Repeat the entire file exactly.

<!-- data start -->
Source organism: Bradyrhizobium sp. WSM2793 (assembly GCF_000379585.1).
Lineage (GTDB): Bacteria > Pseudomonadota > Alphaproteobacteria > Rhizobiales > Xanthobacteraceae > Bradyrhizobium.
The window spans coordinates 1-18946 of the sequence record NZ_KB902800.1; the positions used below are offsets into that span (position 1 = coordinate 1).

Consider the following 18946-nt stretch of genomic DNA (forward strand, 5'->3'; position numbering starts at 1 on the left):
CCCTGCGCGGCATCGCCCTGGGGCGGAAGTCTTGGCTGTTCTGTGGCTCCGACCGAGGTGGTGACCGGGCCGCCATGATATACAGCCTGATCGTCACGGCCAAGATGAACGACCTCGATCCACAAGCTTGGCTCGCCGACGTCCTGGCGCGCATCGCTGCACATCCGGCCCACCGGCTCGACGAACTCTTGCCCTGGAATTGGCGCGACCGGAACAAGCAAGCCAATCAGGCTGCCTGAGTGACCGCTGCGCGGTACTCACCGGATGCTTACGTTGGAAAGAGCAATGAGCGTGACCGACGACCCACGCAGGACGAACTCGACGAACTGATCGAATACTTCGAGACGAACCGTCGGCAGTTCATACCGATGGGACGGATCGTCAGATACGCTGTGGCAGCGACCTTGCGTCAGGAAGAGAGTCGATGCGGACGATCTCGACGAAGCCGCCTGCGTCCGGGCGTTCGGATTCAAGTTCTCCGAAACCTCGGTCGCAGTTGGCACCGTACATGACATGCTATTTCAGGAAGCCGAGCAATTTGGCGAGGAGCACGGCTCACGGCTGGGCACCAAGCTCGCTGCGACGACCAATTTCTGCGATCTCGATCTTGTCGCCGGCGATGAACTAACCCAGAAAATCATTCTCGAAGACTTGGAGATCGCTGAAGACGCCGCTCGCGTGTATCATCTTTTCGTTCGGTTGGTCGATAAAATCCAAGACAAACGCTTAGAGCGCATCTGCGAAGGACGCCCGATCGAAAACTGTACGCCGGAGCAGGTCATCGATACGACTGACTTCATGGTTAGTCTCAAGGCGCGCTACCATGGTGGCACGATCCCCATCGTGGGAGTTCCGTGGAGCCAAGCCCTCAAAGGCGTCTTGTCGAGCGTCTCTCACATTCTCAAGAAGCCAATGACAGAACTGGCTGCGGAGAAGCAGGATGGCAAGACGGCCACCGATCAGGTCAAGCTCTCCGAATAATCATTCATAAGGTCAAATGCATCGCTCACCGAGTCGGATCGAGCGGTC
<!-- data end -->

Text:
Source organism: Bradyrhizobium sp. WSM2793 (assembly GCF_000379585.1).
Lineage (GTDB): Bacteria > Pseudomonadota > Alphaproteobacteria > Rhizobiales > Xanthobacteraceae > Bradyrhizobium.
The window spans coordinates 1-18946 of the sequence record NZ_KB902800.1; the positions used below are offsets into that span (position 1 = coordinate 1).

Consider the following 18946-nt stretch of genomic DNA (forward strand, 5'->3'; position numbering starts at 1 on the left):
CCCTGCGCGGCATCGCCCTGGGGCGGAAGTCTTGGCTGTTCTGTGGCTCCGACCGAGGTGGTGACCGGGCCGCCATGATATACAGCCTGATCGTCACGGCCAAGATGAACGACCTCGATCCACAAGCTTGGCTCGCCGACGTCCTGGCGCGCATCGCTGCACATCCGGCCCACCGGCTCGACGAACTCTTGCCCTGGAATTGGCGCGACCGGAACAAGCAAGCCAATCAGGCTGCCTGAGTGACCGCTGCGCGGTACTCACCGGATGCTTACGTTGGAAAGAGCAATGAGCGTGACCGACGACCCACGCAGGACGAACTCGACGAACTGATCGAATACTTCGAGACGAACCGTCGGCAGTTCATACCGATGGGACGGATCGTCAGATACGCTGTGGCAGCGACCTTGCGTCAGGAAGAGAGTCGATGCGGACGATCTCGACGAAGCCGCCTGCGTCCGGGCGTTCGGATTCAAGTTCTCCGAAACCTCGGTCGCAGTTGGCACCGTACATGACATGCTATTTCAGGAAGCCGAGCAATTTGGCGAGGAGCACGGCTCACGGCTGGGCACCAAGCTCGCTGCGACGACCAATTTCTGCGATCTCGATCTTGTCGCCGGCGATGAACTAACCCAGAAAATCATTCTCGAAGACTTGGAGATCGCTGAAGACGCCGCTCGCGTGTATCATCTTTTCGTTCGGTTGGTCGATAAAATCCAAGACAAACGCTTAGAGCGCATCTGCGAAGGACGCCCGATCGAAAACTGTACGCCGGAGCAGGTCATCGATACGACTGACTTCATGGTTAGTCTCAAGGCGCGCTACCATGGTGGCACGATCCCCATCGTGGGAGTTCCGTGGAGCCAAGCCCTCAAAGGCGTCTTGTCGAGCGTCTCTCACATTCTCAAGAAGCCAATGACAGAACTGGCTGCGGAGAAGCAGGATGGCAAGACGGCCACCGATCAGGTCAAGCTCTCCGAATAATCATTCATAAGGTCAAATGCATCGCTCACCGAGTCGGATCGAGCGGTC